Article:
John Galt Kills Texans in Massive Fertilizer Plant Explosion

Yves here. Coverage of the horrific fertilizer plant explosion has taken a back seat to reporting of the Boston Marathon bombings. Yet more people died in the Texas tragedy, which was also preventable.

By Jim White. Cross posted from emptywheel


Google Maps satellite view of West Fertilizer and its proximity to West Middle School, along with many houses and apartments.

Who needs pesky safety regulations or zoning laws when there is money to made running a fertilizer plant? Sadly, the small Texas town of West, which is just north of Waco, is suffering the consequences of unregulated free enterprise today, as a massive explosion at West Fertilizer has leveled much of the town. Perhaps the only remotely fortunate aspect of this tragedy is that it occurred at 8 pm local time and so West Middle School, which burned after the explosion, was not full of children.

A look at the satellite image above shows the folly of putting “free enterprise” ahead of sensible zoning laws. At almost 20 miles north of Waco, Texas, one thing that is in abundance in the region is open space (I’ve driven past this spot several times in the last two or three years–it’s desolate), and yet this fertilizer plant is immediately adjacent to a large apartment building (see the photo at the top of this article for how that building fared in the explosion) and very close to a middle school. There is no reason at all for any other building to be within two or three miles of a facility that produces material that is so explosive.

The Texas tradition of low taxes is also having an impact on this tragedy. Note this passage in the New York Times account of the disaster:

It began with a smaller fire at the plant, West Fertilizer, just off Interstate 35, about 20 miles north of Waco that was attended by local volunteer firefighters, said United States Representative Bill Flores. “The fire spread and hit some of these tanks that contain chemicals to treat the fertilizer,” Mr. Flores said, “and there was an explosion which caused wide damage.”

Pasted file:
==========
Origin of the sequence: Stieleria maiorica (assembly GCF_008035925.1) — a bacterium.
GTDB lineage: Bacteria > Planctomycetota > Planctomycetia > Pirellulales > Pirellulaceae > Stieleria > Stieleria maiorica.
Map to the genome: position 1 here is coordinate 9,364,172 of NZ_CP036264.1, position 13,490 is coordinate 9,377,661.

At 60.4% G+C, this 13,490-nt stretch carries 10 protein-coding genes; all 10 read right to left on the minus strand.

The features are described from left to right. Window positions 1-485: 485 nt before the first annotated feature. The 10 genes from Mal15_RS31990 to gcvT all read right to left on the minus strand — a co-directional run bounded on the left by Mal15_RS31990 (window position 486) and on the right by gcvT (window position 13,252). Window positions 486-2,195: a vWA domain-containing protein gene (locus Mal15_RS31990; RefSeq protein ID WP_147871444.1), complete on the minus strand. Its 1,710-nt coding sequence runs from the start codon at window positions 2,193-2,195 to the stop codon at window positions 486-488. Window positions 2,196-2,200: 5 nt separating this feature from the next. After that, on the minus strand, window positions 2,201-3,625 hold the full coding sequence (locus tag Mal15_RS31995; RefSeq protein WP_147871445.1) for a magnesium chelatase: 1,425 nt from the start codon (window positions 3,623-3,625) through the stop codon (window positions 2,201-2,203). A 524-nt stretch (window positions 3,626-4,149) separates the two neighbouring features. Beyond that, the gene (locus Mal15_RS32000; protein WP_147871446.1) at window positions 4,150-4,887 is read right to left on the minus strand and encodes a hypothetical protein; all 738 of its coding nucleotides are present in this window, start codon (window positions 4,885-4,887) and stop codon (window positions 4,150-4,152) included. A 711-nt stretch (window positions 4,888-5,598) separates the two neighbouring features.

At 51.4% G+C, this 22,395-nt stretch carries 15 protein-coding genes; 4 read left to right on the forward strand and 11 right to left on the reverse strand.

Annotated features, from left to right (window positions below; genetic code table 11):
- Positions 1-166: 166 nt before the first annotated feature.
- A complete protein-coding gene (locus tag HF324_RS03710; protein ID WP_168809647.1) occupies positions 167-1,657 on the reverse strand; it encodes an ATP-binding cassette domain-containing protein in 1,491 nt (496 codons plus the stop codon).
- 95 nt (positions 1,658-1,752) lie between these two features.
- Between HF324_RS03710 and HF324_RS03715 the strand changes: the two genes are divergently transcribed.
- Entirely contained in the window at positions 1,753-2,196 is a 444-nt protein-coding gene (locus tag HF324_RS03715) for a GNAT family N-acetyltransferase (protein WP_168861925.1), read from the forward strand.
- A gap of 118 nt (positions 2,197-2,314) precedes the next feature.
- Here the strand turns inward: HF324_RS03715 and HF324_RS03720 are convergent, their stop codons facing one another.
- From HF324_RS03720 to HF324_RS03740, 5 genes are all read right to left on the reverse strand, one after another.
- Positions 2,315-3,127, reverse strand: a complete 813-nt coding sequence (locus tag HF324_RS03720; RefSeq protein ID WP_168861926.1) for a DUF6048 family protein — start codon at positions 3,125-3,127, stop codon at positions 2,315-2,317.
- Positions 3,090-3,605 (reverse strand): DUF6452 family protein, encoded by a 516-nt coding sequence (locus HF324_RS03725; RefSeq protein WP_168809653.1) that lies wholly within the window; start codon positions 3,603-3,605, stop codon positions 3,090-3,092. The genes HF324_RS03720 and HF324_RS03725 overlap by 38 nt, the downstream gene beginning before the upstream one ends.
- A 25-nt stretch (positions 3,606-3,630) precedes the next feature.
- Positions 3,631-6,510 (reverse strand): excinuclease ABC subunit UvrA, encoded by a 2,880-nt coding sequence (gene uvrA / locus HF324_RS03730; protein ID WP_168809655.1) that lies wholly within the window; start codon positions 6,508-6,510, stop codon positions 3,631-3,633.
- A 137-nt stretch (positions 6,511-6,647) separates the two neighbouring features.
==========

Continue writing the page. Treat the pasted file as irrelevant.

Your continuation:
That’s right. This fertilizer plant and other businesses in West apparently don’t pay enough in local taxes to support a municipal fire department, and so the first responders to a fire at a fertilizer plant were volunteer firefighters. Sadly, several of these volunteers are now missing:

The town’s volunteer firefighters responded to a call at the plant about 6 p.m., said Waco police Sgt. William Patrick Swanton. Muska was among them, and he and his colleagues were working to evacuate the area around the plant when the blast followed about 50 minutes later. Muska said it knocked off his fire helmet and blew out the doors and windows of his nearby home.

Five or six volunteer firefighters were at the plant fire when the explosion happened, Muska said, and not all have been accounted for.

Ammonium nitrate, one of the most commonly used fertilizers is also highly explosive. It was the primary component of Timothy McVeigh’s bomb that destroyed the Murrah Building in Oklahoma City. Texas, especially, should know of the dangers inherent in fertilizer plants, as this disaster occurs very near the anniversary of the Texas City disaster:

One of the worst disasters in Texas history occurred on April 16, 1947, when the ship SS Grandcamp exploded at 9:12 A.M. at the docks in Texas City. The French-owned vessel, carrying explosive ammonium nitrate produced during wartime for explosives and later recycled as fertilizer, caught fire early in the morning, and while attempts were being made to extinguish the fire, the ship exploded. The entire dock area was destroyed, along with the nearby Monsanto Chemical Company, other smaller companies, grain warehouses, and numerous oil and chemical storage tanks. Smaller explosions and fires were ignited by flying debris, not only along the industrial area, but throughout the city. Fragments of iron, parts of the ship’s cargo, and dock equipment were hurled into businesses, houses, and public buildings. A fifteen-foot tidal wave caused by the force swept the dock area. The concussion of the explosion, felt as far away as Port Arthur, damaged or destroyed at least 1,000 residences and buildings throughout Texas City. The ship SS High Flyer, in dock for repairs and also carrying ammonium nitrate, was ignited by the first explosion; it was towed 100 feet from the docks before it exploded about sixteen hours later, at 1:10 A.M. on April 17. The first explosion had killed twenty-six Texas City firemen and destroyed all of the city’s fire-fighting equipment, including four trucks, leaving the city helpless in the wake of the second explosion. No central disaster organization had been established by the city, but most of the chemical and oil plants had disaster plans that were quickly activated. Although power and water were cut off, hundreds of local volunteers began fighting the fires and doing rescue work. Red Cross personnel and other volunteers from surrounding cities responded with assistance until almost 4,000 workers were operating; temporary hospitals, morgues, and shelters were set up.